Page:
Shock, sadness, anger – these are all emotions you may feel when your loved one passes away. Add to this to the stress of planning a funeral and it could become quite difficult.
Grief is a natural response to the death of someone close to you, and everyone goes through the process at their own pace. Some may experience shock, feel sick or find it difficult to control their reactions, while others might lose their appetite and have trouble sleeping.
While it’s never easy saying goodbye to a loved one, a funeral should be a celebration of their life, filled with love. There are ways to lessen the stress involved with planning a funeral and avoid any potential family disagreements that could make the situation all that more difficult.
The relationship between physical exercise and mental health is well-documented. A simple daily walk can help to clear the mind and relieve symptoms of grief.
If you’re up for a more intense workout, then go for it! But according to research published in The American Journal of Psychiatry less grueling exercise is equally beneficial for your mental health.
The study found that undertaking regular leisurely exercise was associated with reduced incidence of depression in the future.
“It may be that the most effective public health measures are those that encourage and facilitate increased levels of everyday activities such as walking or cycling,” the study read.
Sharing funeral planning tasks will help to relieve any stress you may experience, so try to avoid taking on everything if possible. Perhaps you could sit down with the family and divvy up tasks for everyone so one person isn’t over-loaded with all of the responsibilities.
If someone appears to be struggling with making decisions, give them some assistance.
Grief is different for everyone. You may grieve for weeks, months, or even years. This is why you shouldn’t judge yourself or others for their reactions to death.
Elisabeth Shaw, chief executive officer of Relationships Australia NSW, says you need to respect how everyone processes the loss of a loved one.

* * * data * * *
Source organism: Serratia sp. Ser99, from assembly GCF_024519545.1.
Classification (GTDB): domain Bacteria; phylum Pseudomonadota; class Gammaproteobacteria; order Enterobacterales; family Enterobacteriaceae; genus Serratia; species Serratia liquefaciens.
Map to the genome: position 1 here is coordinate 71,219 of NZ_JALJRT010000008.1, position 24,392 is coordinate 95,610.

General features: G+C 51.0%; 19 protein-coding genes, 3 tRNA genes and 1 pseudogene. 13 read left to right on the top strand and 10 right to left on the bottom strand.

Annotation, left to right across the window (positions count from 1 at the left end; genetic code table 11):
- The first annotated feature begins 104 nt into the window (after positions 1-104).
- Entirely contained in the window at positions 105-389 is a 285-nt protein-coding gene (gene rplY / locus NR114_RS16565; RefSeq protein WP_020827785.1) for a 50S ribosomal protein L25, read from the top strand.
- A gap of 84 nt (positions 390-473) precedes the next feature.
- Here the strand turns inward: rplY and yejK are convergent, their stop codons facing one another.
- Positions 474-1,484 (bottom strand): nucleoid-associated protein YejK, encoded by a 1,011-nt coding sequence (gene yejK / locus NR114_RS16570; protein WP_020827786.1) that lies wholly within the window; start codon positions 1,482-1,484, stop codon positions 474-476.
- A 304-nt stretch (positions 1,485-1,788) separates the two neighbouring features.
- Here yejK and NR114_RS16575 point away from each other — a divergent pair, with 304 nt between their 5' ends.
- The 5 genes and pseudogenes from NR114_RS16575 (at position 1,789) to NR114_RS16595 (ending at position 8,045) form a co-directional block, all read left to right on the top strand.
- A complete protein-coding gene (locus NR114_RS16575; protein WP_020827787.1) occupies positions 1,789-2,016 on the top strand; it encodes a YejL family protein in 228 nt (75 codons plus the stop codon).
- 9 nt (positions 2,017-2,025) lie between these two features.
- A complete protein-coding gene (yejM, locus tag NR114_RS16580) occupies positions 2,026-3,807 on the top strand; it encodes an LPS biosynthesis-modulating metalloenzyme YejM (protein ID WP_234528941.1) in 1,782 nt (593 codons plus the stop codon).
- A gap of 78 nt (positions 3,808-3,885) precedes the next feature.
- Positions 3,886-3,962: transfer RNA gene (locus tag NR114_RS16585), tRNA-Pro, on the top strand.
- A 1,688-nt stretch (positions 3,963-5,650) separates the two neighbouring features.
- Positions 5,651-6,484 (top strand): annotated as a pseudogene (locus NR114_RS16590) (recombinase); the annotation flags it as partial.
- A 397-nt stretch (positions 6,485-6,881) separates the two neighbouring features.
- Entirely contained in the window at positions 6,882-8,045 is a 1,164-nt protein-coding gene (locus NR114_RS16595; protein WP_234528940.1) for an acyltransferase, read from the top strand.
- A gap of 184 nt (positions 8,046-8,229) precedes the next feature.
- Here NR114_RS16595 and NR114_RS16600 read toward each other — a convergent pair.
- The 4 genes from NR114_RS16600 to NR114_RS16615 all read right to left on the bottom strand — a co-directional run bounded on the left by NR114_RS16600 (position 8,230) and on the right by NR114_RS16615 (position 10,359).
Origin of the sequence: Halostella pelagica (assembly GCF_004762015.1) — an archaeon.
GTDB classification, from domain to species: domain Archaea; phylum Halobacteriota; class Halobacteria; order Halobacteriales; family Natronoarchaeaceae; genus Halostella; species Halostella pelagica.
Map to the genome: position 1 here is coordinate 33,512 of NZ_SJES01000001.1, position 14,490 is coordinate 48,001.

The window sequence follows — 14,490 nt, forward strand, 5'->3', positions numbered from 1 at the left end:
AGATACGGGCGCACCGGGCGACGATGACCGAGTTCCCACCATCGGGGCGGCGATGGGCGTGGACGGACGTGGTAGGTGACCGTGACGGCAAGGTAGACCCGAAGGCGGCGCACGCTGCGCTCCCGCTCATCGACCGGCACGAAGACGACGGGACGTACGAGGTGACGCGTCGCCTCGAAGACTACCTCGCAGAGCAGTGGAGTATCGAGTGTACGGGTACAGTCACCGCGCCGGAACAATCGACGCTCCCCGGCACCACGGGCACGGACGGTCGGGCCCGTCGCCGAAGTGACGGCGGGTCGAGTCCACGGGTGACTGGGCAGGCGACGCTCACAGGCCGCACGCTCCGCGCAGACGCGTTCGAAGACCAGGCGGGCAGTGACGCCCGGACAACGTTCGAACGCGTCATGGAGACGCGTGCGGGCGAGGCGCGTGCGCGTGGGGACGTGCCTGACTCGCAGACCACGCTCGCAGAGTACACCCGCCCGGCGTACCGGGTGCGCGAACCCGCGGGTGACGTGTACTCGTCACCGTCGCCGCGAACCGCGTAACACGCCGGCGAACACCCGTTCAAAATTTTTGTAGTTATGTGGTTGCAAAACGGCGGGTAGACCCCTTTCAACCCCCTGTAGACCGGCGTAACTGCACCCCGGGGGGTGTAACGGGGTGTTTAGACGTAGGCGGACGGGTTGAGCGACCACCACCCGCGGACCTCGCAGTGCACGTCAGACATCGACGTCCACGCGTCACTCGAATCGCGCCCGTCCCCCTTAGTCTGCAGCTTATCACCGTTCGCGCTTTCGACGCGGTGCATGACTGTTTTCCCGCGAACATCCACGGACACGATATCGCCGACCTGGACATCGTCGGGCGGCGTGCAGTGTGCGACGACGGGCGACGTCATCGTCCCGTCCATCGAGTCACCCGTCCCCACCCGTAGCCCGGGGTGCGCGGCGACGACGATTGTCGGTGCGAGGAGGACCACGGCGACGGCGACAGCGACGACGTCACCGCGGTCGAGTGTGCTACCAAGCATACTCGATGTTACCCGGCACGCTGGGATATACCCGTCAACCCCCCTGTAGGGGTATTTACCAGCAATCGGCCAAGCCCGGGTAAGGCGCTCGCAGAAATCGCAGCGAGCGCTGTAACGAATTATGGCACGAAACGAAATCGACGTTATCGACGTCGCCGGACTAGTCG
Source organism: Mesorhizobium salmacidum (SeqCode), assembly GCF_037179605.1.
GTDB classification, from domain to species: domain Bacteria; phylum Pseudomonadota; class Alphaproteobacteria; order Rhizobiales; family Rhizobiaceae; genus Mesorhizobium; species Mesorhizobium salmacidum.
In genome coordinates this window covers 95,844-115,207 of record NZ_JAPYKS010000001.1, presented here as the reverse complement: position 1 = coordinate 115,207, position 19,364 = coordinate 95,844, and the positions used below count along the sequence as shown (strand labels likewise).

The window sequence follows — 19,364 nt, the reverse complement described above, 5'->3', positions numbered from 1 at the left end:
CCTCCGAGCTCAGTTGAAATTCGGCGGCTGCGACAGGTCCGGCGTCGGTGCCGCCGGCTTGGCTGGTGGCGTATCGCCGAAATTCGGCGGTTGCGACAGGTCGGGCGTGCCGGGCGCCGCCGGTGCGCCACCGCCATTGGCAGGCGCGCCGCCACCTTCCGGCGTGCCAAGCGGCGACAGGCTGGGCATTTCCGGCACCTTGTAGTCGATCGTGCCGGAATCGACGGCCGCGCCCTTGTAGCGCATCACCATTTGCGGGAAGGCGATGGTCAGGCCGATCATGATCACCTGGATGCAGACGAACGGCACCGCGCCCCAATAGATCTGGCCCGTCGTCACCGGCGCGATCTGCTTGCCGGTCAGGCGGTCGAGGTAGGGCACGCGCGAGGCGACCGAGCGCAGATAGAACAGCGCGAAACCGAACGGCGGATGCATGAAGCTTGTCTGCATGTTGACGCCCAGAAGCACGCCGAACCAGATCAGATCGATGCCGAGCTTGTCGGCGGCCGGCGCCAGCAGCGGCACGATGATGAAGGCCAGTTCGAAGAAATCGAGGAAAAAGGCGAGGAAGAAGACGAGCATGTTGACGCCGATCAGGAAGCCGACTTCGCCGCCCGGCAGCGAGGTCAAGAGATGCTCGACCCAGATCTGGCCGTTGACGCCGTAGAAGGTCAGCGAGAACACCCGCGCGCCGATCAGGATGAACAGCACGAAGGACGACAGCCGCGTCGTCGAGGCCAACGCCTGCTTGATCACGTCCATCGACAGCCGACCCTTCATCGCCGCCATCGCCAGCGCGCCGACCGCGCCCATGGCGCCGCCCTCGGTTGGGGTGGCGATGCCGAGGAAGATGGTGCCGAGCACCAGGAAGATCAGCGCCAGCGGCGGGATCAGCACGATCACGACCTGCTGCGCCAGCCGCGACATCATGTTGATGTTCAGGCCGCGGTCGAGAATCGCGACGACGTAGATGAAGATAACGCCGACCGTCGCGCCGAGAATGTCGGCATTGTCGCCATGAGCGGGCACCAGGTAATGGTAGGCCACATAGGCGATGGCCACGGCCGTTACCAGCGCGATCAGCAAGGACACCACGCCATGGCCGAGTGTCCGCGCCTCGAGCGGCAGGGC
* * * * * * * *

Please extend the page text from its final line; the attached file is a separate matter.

“It’s very easy to judge how someone appears to be managing,” she says. “Some go into event planning mode and get very practical, others are so encompassed by sadness that they find it difficult to make any decisions.
“There is going to be a range of feelings – try to be tolerant.”
If you find yourself struggling though, don’t be afraid to ask for help from your support network or seek out professional help.
Beyond Blue offers support 24 hours a day and also have an online chat forum which is available from 3pm to 12am, seven days a week. There is also a community forum on the website where you can chat to others who may be experiencing similar feelings as you.
Even the most supportive families can face difficulties following a loved one’s death, as you try to accommodate everyone’s views and what they would like for the funeral. But if there’s already some tension among family members, funeral planning can lead to arguments.
Shaw says often the case is people will try to overtake organising duties and claim they know best, while for some families, it might bring up old arguments.
“It’s important to remember that some of the tensions that you might experience are historical and can’t be resolved in the middle of funeral planning,” Shaw says. “This isn’t the time to unravel further disagreements.
“Sometimes you have to let it play out and avoid starting arguments. You should take your own time out to remember your loved one.”
If possible, Shaw suggests speaking to your loved one prior to their death about their funeral wishes. If you were unable to before they passed, then get together with your family members and discuss the things you know your loved one liked and make a list of what to include in their funeral.